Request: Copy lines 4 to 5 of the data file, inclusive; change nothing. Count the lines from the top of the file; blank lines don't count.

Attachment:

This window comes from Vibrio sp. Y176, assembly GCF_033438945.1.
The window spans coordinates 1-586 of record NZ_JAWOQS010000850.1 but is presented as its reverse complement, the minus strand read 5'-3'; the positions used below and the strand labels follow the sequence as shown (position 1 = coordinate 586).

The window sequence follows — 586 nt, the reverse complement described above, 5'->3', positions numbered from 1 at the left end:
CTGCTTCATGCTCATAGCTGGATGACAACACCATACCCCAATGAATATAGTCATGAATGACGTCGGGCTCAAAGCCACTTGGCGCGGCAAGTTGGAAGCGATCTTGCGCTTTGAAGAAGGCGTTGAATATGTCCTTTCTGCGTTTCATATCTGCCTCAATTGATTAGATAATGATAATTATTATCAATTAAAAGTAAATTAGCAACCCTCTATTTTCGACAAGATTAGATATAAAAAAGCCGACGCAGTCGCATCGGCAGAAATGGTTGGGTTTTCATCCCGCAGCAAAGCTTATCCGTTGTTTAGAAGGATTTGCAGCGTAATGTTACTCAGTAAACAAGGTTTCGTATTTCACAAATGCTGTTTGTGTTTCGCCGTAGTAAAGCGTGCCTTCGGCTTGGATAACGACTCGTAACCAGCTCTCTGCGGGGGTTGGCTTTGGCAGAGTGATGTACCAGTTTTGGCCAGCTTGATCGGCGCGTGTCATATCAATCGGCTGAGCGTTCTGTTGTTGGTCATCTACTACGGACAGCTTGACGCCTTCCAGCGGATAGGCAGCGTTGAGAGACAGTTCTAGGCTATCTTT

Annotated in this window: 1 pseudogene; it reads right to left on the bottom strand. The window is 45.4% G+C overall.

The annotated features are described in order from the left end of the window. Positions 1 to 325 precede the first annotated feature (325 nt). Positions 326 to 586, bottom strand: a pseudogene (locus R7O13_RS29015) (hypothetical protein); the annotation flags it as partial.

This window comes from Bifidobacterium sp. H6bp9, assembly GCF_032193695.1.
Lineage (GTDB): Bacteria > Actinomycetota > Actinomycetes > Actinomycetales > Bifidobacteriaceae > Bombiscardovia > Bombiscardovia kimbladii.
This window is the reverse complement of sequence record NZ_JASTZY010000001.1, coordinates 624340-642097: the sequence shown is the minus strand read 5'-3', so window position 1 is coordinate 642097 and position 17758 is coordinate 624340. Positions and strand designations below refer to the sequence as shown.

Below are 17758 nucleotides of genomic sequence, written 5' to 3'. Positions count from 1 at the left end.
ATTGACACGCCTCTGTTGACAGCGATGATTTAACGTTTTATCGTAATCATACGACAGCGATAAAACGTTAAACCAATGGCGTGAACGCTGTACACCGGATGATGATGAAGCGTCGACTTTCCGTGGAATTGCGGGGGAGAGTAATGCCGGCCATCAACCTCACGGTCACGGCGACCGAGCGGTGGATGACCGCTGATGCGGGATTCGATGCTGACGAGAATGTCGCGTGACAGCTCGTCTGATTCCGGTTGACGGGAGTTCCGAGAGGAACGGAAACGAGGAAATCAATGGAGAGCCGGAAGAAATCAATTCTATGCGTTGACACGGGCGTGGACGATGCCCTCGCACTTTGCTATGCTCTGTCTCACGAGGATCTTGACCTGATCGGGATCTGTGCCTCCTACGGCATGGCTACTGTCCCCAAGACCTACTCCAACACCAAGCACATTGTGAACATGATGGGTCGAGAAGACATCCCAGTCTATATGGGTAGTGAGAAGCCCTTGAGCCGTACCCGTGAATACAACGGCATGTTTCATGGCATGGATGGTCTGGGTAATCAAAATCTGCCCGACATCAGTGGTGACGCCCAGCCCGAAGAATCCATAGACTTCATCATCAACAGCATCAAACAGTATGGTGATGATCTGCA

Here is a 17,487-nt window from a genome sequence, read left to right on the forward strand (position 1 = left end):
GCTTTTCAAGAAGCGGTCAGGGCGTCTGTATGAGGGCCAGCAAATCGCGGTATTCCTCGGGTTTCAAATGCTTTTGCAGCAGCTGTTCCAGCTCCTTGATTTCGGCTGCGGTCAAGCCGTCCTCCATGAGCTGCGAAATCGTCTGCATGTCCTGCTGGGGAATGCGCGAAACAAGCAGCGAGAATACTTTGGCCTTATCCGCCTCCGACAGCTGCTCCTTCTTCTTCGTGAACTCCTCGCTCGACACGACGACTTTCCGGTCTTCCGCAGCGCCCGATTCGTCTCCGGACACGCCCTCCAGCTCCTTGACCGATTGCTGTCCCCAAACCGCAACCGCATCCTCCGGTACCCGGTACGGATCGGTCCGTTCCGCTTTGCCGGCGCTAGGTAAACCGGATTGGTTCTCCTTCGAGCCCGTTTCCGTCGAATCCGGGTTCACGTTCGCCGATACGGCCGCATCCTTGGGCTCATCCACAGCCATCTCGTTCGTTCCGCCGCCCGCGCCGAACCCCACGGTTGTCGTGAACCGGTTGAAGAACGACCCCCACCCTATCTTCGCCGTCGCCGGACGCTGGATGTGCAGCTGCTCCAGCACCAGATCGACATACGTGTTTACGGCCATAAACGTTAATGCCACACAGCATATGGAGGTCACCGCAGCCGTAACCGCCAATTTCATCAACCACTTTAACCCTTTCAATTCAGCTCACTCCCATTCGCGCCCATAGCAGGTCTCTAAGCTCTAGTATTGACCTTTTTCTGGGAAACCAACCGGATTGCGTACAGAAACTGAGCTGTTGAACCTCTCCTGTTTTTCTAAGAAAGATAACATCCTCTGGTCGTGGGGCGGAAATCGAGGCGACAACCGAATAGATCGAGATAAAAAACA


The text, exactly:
CTGCTTCATGCTCATAGCTGGATGACAACACCATACCCCAATGAATATAGTCATGAATGACGTCGGGCTCAAAGCCACTTGGCGCGGCAAGTTGGAAGCGATCTTGCGCTTTGAAGAAGGCGTTGAATATGTCCTTTCTGCGTTTCATATCTGCCTCAATTGATTAGATAATGATAATTATTATCAATTAAAAGTAAATTAGCAACCCTCTATTTTCGACAAGATTAGATATAAAAAAGCCGACGCAGTCGCATCGGCAGAAATGGTTGGGTTTTCATCCCGCAGCAAAGCTTATCCGTTGTTTAGAAGGATTTGCAGCGTAATGTTACTCAGTAAACAAGGTTTCGTATTTCACAAATGCTGTTTGTGTTTCGCCGTAGTAAAGCGTGCCTTCGGCTTGGATAACGACTCGTAACCAGCTCTCTGCGGGGGTTGGCTTTGGCAGAGTGATGTACCAGTTTTGGCCAGCTTGATCGGCGCGTGTCATATCAATCGGCTGAGCGTTCTGTTGTTGGTCATCTACTACGGACAGCTTGACGCCTTCCAGCGGATAGGCAGCGTTGAGAGACAGTTCTAGGCTATCTTT

Annotated in this window: 1 pseudogene; it reads right to left on the bottom strand. The window is 45.4% G+C overall.